Ad description

A TikTok post from the account @tdvsbackup seen on 23 May 2023 promoted an e-cigarette shop. It featured a man standing in front of shelves of electronic cigarettes. He said, “I just wanted to tell you about these. These are new SKE Amare Crystal. Looking really good. I thought I’d get on and tell you now. They have been on the side for a few hours and some of the flavours are selling out … so I thought I’d let you guys know.”


The ASA challenged whether the post breached the Code by promoting unlicensed, nicotine-containing e-cigarettes and their components on TikTok.


The Disposable Vape Store said they had seen other vape shops advertising on TikTok and so thought it was acceptable. TikTok had advised them that it was unacceptable and that the post would be removed. They were unaware that it was still appearing and removed it when notified of the complaint. They gave their assurance that they would not advertise e-cigarettes on TikTok in future.

TikTok said the video violated their Community Guidelines, which prohibited the facilitation of trade of tobacco products, including vapes or e-cigarettes, and therefore had been removed from the platform.



CAP Code rule 22.12 reflected a legislative ban contained in the Tobacco and Related Products Regulations (TRPR) on the advertising of unlicensed, nicotine-containing e-cigarettes in certain media. The rule stated that, except for media targeted exclusively to the trade, marketing communications with the direct or indirect effect of promoting nicotine-containing e-cigarettes and their components that were not licensed as medicines were not permitted in newspapers, magazines and periodicals, or in online media and some other forms of electronic media. It further stated that factual claims about products were permitted on marketers’ own websites and, in certain circumstances, in other non-paid-for space online under the marketer’s control.

The CAP guidance on “Electronic cigarette advertising prohibitions” (the Guidance) explained that the prohibition on ads in “online media and some other forms of electronic media” reflected the legal prohibition on ads in “information society services”. The Guidance indicated that ads placed in paid-for social media placements, advertisement features and contextually targeted branded content were likely to be prohibited.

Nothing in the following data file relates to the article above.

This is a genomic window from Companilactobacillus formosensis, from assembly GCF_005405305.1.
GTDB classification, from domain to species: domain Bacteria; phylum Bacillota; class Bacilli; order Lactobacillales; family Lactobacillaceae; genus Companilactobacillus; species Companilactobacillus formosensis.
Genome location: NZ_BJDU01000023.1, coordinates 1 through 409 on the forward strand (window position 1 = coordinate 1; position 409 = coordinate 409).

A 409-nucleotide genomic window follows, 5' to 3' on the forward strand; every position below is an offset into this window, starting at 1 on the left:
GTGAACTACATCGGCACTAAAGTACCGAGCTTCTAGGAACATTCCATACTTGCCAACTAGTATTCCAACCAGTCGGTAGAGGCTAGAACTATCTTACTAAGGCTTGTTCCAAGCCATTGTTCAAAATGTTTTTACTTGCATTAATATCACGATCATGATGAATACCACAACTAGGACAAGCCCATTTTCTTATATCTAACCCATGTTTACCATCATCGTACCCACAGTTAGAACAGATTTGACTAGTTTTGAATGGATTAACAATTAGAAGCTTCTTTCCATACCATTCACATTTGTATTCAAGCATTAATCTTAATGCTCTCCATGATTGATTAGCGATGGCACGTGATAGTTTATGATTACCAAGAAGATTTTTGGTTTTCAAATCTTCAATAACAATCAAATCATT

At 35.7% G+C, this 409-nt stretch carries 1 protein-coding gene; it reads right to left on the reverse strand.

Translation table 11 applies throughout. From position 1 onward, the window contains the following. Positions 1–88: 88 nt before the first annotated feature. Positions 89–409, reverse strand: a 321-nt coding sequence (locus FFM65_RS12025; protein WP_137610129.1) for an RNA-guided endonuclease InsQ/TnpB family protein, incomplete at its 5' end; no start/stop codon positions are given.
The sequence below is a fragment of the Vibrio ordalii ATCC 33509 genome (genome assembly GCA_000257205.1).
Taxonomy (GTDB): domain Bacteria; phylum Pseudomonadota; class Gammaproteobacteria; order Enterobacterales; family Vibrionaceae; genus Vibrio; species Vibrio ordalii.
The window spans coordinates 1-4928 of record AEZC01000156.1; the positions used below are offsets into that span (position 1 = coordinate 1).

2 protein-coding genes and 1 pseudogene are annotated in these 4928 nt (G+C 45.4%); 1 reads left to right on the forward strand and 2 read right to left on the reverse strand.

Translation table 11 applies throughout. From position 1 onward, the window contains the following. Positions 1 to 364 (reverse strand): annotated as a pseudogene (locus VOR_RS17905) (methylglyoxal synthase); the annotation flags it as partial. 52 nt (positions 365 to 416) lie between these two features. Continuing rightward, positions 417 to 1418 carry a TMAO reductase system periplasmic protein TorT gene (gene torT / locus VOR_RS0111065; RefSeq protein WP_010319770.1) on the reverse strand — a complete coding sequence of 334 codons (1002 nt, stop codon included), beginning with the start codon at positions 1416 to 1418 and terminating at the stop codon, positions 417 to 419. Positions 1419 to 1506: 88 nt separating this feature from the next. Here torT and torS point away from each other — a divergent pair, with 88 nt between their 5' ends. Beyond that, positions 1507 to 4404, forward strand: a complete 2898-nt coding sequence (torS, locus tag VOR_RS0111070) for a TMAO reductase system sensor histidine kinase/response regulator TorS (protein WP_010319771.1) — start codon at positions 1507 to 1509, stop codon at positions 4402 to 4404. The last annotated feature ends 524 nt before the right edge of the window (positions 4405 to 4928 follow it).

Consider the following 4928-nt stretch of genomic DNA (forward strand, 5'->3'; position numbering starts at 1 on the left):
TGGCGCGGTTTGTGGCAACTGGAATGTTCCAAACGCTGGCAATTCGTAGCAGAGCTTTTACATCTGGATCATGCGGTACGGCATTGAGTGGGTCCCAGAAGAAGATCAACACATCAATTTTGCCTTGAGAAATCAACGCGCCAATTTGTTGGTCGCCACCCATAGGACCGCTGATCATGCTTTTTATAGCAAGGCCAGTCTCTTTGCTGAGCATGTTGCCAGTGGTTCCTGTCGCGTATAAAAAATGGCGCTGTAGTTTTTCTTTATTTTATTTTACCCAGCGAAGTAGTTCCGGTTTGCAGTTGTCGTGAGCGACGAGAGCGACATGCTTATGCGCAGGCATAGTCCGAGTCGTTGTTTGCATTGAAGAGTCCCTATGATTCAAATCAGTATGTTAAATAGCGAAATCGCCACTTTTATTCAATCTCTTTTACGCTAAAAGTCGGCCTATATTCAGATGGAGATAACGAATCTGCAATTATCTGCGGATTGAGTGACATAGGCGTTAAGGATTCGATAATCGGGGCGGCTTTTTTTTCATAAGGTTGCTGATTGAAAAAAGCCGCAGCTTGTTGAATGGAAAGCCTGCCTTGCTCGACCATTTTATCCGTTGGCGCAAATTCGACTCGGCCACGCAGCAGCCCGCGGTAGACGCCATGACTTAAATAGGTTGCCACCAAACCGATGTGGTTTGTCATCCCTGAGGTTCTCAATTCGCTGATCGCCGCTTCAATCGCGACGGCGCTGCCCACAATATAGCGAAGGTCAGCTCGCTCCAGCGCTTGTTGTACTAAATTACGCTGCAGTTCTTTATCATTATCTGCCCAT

We considered whether TikTok was an online media space where such advertising, using factual claims only, was permitted. We understood that, while promotional content was prohibited on retailers’ own websites, rule 22.12 specified a particular exception that the provision of factual information was not prohibited. The basis of the exception to the rule was because consumers had to specifically seek out that factual information by visiting the website. The Guidance stated that, in principle, there was likely to be scope for the position relating to factual claims being acceptable on marketers’ websites, to apply to some social media activity. A social media page or account might be considered to be analogous to a website and able to make factual claims if it could only be found by those actively seeking it.

We understood that public posts could be seen by anyone who visited the TikTok website on a web browser and by any users of the app. It was possible for public posts from a TikTok account to be distributed beyond those users who had signed up to follow the account due to TikTok’s algorithms and account settings. We considered that was consistent with content being pushed to consumers without having opted-in to receive the message it contained and therefore it was not equivalent to actively seeking out information about e-cigarettes. Given that characteristic, we considered that material from a public TikTok account was not analogous to a retailer’s own website and that material posted from such an account was therefore subject to the prohibition on advertising of unlicensed, nicotine-containing e-cigarettes, meaning that neither promotional nor factual content was permitted.

We considered whether the ad directly or indirectly promoted a nicotine-containing e-cigarette. The ad was a post from the TikTok account of an e-cigarette store. Unlicensed e-cigarettes were prominently featured in the ad which presented the “new SKE Amare Crystal”, stated they were “Looking really good ...” and sought to make clear to consumers that “some of the flavours are selling out”. We considered that the ad contained promotional content for the product and consequently the restriction that applied to online media under rule 22.12 was applicable.

Because the ad had the direct or indirect effect of promoting e-cigarettes which were not licensed as medicines in non-permitted media, we concluded that it breached the Code.

The ad breached CAP Code (Edition 12) rule 22.12 (Electronic cigarettes).


The ad must not appear again in the form complained about. We told The Disposable Vape Store that marketing communications with the direct or indirect effect of promoting nicotine-containing e-cigarettes and their components which were not licensed as medicines should not be made from a public TikTok account.

CAP Code (Edition 12)


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